The Trilene 8-pound test line took off like a speeding bullet.

Then I gave it one gigantic tug to set the hook.

Fish on.

After the hook-set, this bass jumped straight out of the water and push on a brief aerial show. It was beautiful. This hog definitely wanted to spit the bait.

I prayed my hook-set was right on and there was no wiggle room to lose this keeper.

My Ugly Stik rod supporting my Quantum spinning reel was getting quite a workout. It was bent over like I hooked into a whale.

My son, to my right, was in shock. He stood there with his rod and reel in disbelief.

I told him to put his rod down and get ready to lip this fish.

I still had work to do, however.

While reeling this bass up and envisioning how I’m going to lose him, he jetted to the right — hoping to escape — and about 50 feet from shore, he was acrobatic again, soaring out of the water to show me he was serious about escaping.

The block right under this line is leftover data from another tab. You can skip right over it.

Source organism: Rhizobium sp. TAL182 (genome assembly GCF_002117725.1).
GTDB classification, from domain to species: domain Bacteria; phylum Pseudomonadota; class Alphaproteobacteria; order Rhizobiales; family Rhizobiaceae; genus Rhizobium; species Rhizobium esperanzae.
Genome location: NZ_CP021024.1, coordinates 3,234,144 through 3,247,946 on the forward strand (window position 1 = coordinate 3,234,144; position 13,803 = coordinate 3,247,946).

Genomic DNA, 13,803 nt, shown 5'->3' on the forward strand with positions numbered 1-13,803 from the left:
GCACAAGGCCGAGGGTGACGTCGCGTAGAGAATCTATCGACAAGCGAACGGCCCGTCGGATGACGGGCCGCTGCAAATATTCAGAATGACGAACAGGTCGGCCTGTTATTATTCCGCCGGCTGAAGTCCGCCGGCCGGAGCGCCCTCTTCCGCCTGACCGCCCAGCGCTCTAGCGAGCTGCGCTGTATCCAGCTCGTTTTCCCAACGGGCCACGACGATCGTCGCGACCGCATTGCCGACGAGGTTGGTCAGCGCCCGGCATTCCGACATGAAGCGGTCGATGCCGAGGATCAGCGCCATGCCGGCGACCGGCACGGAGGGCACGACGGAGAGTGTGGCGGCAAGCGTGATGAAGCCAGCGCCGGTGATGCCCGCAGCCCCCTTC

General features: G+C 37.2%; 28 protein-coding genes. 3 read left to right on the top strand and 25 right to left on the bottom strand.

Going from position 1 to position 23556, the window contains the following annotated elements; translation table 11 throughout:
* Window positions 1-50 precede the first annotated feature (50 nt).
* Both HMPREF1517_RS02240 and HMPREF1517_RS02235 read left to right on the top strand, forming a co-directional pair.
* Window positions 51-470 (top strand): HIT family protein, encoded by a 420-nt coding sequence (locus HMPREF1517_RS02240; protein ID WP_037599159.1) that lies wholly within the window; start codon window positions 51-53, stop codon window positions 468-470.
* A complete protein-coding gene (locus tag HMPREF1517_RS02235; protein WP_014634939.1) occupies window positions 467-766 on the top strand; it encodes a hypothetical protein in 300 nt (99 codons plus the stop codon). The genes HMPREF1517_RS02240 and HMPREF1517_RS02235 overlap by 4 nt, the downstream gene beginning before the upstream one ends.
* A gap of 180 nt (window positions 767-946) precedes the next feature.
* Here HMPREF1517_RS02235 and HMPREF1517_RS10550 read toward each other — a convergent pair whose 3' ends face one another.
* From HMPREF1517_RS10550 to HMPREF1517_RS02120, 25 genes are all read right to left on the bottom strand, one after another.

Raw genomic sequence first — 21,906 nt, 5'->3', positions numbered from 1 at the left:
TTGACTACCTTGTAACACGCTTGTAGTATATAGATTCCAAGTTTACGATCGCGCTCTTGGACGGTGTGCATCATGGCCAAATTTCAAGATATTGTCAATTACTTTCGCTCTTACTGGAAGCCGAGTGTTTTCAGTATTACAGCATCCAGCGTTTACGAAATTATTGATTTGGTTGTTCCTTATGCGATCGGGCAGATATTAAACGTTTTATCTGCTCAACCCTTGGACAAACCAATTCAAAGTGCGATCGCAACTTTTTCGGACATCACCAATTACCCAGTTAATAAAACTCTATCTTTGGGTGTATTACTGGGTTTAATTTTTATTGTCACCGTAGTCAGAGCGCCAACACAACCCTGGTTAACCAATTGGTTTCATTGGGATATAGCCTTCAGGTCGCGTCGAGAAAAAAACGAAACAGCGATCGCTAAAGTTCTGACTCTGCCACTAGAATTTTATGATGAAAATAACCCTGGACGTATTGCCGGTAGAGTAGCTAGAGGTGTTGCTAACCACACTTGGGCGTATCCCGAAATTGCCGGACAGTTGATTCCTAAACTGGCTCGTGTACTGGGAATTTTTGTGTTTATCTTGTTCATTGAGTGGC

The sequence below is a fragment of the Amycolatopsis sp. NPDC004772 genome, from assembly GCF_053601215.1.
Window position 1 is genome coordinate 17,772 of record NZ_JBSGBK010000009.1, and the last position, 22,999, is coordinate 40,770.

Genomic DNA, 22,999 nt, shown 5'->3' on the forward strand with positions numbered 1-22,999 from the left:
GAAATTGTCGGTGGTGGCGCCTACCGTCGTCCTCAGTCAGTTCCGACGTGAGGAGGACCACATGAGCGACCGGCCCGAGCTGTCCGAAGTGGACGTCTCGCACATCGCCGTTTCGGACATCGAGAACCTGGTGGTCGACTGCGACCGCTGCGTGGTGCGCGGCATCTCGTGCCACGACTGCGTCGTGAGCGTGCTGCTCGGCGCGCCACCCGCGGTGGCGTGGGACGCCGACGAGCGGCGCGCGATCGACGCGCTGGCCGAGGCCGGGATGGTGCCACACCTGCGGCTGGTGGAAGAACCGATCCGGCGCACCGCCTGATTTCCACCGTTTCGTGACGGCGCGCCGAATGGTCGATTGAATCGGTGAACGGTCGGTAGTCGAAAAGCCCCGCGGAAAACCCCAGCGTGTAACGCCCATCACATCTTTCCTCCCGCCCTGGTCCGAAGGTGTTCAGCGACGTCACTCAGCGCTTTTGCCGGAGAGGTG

My nerves were at an all-time high, knowing I had to somehow land this fish with no net or without the ability to lip the fish while in the water because we were fishing over a high fence on Lakefront Street.

I got the fish at the edge of the water, and lifted high to try and get him over this fence that stands about four feet high with the water approximately another four feet below that level.

Needless to say, it’s not an easy land if you’ve ever fished this area.

He was too heavy, so with the rod in one hand, I grabbed the line — this is typically a no-no and gives you a greater chance to snap it — but I was desperate.

I instructed my son to be ready to lip this beast. His eyes lit up and he later told me he was nervous that he’d drop him. I’m glad I taught him how to lip bass years ago.

He didn’t cave in under the pressure.

Mark grabbed the lip of the bass with all of the might with his right hand — a hand that easily fit into the bass’s mouth — and then I quickly let go of the line with my left hand and also lipped the bass for good measure.